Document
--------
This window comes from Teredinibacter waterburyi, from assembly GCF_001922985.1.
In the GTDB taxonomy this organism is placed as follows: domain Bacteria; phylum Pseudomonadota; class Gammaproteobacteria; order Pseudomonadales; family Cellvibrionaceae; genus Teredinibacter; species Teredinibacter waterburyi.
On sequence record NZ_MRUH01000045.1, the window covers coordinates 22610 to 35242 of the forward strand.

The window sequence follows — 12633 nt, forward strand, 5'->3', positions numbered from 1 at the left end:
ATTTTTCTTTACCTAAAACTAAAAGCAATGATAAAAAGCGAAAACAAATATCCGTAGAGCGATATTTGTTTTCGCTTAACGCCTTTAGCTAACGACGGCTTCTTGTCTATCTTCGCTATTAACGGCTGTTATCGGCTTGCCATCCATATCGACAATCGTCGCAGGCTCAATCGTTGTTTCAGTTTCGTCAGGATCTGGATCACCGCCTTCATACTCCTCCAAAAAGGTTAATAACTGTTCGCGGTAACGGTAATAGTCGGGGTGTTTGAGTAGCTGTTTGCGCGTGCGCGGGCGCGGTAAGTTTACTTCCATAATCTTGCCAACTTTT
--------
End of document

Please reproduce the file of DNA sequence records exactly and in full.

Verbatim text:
This window comes from Teredinibacter waterburyi, from assembly GCF_001922985.1.
In the GTDB taxonomy this organism is placed as follows: domain Bacteria; phylum Pseudomonadota; class Gammaproteobacteria; order Pseudomonadales; family Cellvibrionaceae; genus Teredinibacter; species Teredinibacter waterburyi.
On sequence record NZ_MRUH01000045.1, the window covers coordinates 22610 to 35242 of the forward strand.

The window sequence follows — 12633 nt, forward strand, 5'->3', positions numbered from 1 at the left end:
ATTTTTCTTTACCTAAAACTAAAAGCAATGATAAAAAGCGAAAACAAATATCCGTAGAGCGATATTTGTTTTCGCTTAACGCCTTTAGCTAACGACGGCTTCTTGTCTATCTTCGCTATTAACGGCTGTTATCGGCTTGCCATCCATATCGACAATCGTCGCAGGCTCAATCGTTGTTTCAGTTTCGTCAGGATCTGGATCACCGCCTTCATACTCCTCCAAAAAGGTTAATAACTGTTCGCGGTAACGGTAATAGTCGGGGTGTTTGAGTAGCTGTTTGCGCGTGCGCGGGCGCGGTAAGTTTACTTCCATAATCTTGCCAACTTTT